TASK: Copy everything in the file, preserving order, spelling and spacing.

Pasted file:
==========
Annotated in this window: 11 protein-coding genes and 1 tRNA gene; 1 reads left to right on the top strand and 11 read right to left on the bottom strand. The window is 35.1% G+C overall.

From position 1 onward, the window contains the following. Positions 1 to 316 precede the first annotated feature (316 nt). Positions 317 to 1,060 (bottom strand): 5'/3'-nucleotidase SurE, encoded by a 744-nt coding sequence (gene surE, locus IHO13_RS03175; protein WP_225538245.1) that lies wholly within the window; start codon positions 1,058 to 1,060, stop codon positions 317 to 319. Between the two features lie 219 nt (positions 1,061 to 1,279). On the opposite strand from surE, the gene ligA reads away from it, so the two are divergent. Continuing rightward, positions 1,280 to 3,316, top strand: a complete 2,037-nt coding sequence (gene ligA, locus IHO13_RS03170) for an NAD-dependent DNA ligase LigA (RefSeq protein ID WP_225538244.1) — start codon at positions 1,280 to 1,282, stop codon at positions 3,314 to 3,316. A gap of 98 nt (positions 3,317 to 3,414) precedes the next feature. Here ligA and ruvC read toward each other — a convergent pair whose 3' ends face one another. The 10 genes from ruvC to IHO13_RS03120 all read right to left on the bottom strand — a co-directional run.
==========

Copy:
Annotated in this window: 11 protein-coding genes and 1 tRNA gene; 1 reads left to right on the top strand and 11 read right to left on the bottom strand. The window is 35.1% G+C overall.

From position 1 onward, the window contains the following. Positions 1 to 316 precede the first annotated feature (316 nt). Positions 317 to 1,060 (bottom strand): 5'/3'-nucleotidase SurE, encoded by a 744-nt coding sequence (gene surE, locus IHO13_RS03175; protein WP_225538245.1) that lies wholly within the window; start codon positions 1,058 to 1,060, stop codon positions 317 to 319. Between the two features lie 219 nt (positions 1,061 to 1,279). On the opposite strand from surE, the gene ligA reads away from it, so the two are divergent. Continuing rightward, positions 1,280 to 3,316, top strand: a complete 2,037-nt coding sequence (gene ligA, locus IHO13_RS03170) for an NAD-dependent DNA ligase LigA (RefSeq protein ID WP_225538244.1) — start codon at positions 1,280 to 1,282, stop codon at positions 3,314 to 3,316. A gap of 98 nt (positions 3,317 to 3,414) precedes the next feature. Here ligA and ruvC read toward each other — a convergent pair whose 3' ends face one another. The 10 genes from ruvC to IHO13_RS03120 all read right to left on the bottom strand — a co-directional run.